Team at Work

It took me almost six months for me to work up to 30+ hours a week, so I am not exaggerating when I say Sidwell Friends was patient and supportive. 

I am also very fortunate to work at Sidwell Friends School. Head of School Bryan Garman was unwavering in his support and continually told me to take whatever time I needed to get healthy. Similarly, the outpouring of caring from the board, the administrative team, and the larger community was amazing and humbling.

It took me almost six months for me to work up to 30+ hours a week, so I am not exaggerating when I say Sidwell Friends was patient and supportive. Fortunately, with amazing administrative and operations teams as well as strong and engaged trustees, the school did not miss a beat, financially or otherwise. I am so grateful for everyone who stepped up to take on more responsibility in my absence.

A New Approach

Another essential learning was that I could not return to work, let alone commit to another contract, unless I figured out how to approach work differently. Business officers are, by nature, caretakers. We all too often put the wellbeing of our students, our teams, and our institutions before ourselves. We are also invariably “type A” personalities that give ourselves far less grace than we do others.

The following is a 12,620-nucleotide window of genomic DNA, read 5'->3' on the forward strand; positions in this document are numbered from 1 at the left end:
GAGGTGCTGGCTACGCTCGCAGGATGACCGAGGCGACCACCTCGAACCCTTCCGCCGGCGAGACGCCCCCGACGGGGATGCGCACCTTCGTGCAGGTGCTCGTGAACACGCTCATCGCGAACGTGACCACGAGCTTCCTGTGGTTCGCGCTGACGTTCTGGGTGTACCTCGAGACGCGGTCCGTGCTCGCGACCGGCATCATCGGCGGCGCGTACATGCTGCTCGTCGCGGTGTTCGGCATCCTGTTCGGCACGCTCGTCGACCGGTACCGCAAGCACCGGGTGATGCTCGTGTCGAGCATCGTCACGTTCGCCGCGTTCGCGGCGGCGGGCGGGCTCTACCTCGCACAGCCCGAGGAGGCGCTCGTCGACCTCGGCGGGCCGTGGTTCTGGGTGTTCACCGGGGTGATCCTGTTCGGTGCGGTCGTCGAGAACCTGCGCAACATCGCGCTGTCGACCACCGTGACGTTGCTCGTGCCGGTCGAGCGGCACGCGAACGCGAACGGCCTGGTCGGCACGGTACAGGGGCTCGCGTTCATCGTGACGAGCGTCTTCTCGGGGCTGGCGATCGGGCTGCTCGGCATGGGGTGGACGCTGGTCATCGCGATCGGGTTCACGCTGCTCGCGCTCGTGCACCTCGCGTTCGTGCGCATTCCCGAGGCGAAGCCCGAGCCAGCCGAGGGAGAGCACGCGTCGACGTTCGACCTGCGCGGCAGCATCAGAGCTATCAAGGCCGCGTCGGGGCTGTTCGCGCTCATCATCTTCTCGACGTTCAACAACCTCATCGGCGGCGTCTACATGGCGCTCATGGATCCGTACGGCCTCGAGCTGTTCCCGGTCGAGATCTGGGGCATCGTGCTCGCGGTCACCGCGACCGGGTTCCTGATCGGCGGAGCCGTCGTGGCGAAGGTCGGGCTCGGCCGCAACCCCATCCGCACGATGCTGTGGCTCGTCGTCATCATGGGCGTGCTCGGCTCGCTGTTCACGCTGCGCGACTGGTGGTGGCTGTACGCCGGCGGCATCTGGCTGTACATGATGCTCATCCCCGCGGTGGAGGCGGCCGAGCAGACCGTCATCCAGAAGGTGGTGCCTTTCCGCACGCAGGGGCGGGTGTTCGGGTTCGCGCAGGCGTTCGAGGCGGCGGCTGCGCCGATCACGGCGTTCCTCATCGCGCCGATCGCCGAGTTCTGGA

The heart attack made me internalize the simple fact that if I did not start prioritizing taking care of myself, I would likely not be around to take care of anyone else. I had to get over feeling selfish for worrying about myself and figure out how I could reengage with work in a way where I both still cared and could also keep my stress to a manageable level. Frankly, I didn’t know anyone else in my role that had figured out how to do this on a regular basis and was not sure if it could be done.

I can now say I have changed, but freely admit that the change is a daily work in progress. Decades of habits do not disappear overnight. I am, fortunately, getting a little better at it every month.

To figure out how I could do this, I created — in typical business officer fashion — a “Return to Work” project plan in the Asana project management tool I use. I aimed to identify both my own mental habits and behaviors as well as the most significant recurring work issues that created the most stress. My project plan included, in no particular order:

  • Be OK not doing everything I used to do.
  • Set boundaries for myself — know/define limits so I can disconnect and let go of stress outside of work.